top of page

Local leaders become ‘three kings’ in Pili Parish

By Victor Dennis T. Nierva

On January 7, Mayor Tomas Bongalonta, Vice Mayor Francis Belen, and Kgd. Roger Regondola, representatives of LGU Pili, participated in the Mass of the Epiphany at St. Raphael the Archangel Parish in Pili, Camarines Sur. They paid homage to the baby Jesus at the Filipino version of the Belen, having been invited by Fr. Wilmer Tria, the Parish Priest. The three leaders led the offertory procession during the 6:30 am Mass, presenting their gifts of grocery items at the Belen.

During his homily, Fr. Tria conveyed that Jesus assumed human form not to establish a religion but to bring forth revelation. He distinguished religion as humanity seeking God, while revelation is God communicating with humans. Fr. Tria emphasized that the incarnated heart of Jesus pulsates for all of humanity, irrespective of race, language, religion, or politics. Quoting Pope Francis’s encyclical Fratelli Tutti, he stressed that we are all God’s creatures and should embrace one another as brothers and sisters. Fr. Tria clarified his invitation to the political leaders, stating, “The Parish community prays that all political leaders must imitate Jesus by serving all — for the common good.”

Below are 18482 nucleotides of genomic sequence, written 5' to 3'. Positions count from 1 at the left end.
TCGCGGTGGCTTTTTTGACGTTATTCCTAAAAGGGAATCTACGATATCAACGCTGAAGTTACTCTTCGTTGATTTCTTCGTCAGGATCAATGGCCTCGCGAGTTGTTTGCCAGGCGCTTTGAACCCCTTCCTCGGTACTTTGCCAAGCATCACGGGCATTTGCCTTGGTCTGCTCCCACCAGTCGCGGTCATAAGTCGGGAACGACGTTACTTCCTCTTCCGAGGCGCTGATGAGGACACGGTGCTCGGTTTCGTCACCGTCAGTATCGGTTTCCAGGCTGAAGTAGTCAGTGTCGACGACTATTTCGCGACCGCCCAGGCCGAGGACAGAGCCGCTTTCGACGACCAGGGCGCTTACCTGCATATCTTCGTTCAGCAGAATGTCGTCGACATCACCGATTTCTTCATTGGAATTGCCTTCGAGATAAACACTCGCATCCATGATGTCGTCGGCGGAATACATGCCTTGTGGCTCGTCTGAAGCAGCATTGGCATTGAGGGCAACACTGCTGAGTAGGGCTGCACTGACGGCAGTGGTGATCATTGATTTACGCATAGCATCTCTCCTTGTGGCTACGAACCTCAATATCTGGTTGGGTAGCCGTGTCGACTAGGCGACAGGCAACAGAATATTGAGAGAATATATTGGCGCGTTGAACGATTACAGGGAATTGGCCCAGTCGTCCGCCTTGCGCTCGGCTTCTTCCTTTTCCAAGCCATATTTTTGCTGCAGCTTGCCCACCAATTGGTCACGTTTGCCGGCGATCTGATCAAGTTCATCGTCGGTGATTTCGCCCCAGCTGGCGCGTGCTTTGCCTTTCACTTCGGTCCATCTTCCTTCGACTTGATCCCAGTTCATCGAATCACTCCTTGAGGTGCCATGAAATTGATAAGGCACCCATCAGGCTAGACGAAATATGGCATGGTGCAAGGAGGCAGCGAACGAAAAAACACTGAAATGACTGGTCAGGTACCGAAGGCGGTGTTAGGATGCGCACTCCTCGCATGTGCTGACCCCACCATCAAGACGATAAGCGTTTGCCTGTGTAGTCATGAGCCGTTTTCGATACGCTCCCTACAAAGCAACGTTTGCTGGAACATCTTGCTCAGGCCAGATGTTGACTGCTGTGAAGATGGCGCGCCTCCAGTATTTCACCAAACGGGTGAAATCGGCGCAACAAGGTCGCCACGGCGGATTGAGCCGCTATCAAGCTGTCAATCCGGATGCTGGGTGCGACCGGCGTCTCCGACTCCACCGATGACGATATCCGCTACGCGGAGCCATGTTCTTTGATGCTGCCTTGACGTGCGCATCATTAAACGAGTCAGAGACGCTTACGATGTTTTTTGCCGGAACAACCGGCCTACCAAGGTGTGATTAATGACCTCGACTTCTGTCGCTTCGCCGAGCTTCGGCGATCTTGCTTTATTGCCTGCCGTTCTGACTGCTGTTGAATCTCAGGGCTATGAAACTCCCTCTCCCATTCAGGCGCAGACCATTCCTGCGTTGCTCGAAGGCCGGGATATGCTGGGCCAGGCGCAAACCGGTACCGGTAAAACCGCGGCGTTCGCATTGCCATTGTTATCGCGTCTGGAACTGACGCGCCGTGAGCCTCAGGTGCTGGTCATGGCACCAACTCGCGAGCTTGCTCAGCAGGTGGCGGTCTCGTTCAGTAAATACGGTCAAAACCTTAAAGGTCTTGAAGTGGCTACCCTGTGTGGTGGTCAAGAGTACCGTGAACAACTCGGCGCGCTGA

Notably, the nativity set (Belen) at the church’s altar is distinctive. Crafted from papier-mâché, the figures exude a more Filipino appearance than Caucasian. Joseph is depicted with a hammer at his waist, and Mary wears the attire of Maria Clara. Instead of kings, three priests are portrayed. Fr. Tria explained that the localized Belen enables the images to ‘speak with and listen to’ the parishioners. The three priests symbolize GomBurZa, the three heroes and martyrs in Philippine history, who were the magi or illuminados fighting for the equality of all humans, akin to the principles of Fratelli Tutti. The papier-mâché figures were crafted by Francisco Hernandez from Naga City, who also sculpted the 12-foot Resurrection image at the new Easter tower. Lolita Folloso, a member of the Mother Butlers Guild, tailored the black cassocks worn by the three priests. Following the Mass, the three political leaders joined Fr. Tria for a photo opportunity at the Belen.

“Local officials portraying ‘three kings’ serve as a reminder of their duty to serve. Governance is service. Including our local officials in this annual celebration may serve as a poignant reminder of their primary responsibility to the community,” shared Merly Jean Plaza, the Parish Pastoral Council coordinator.

bottom of page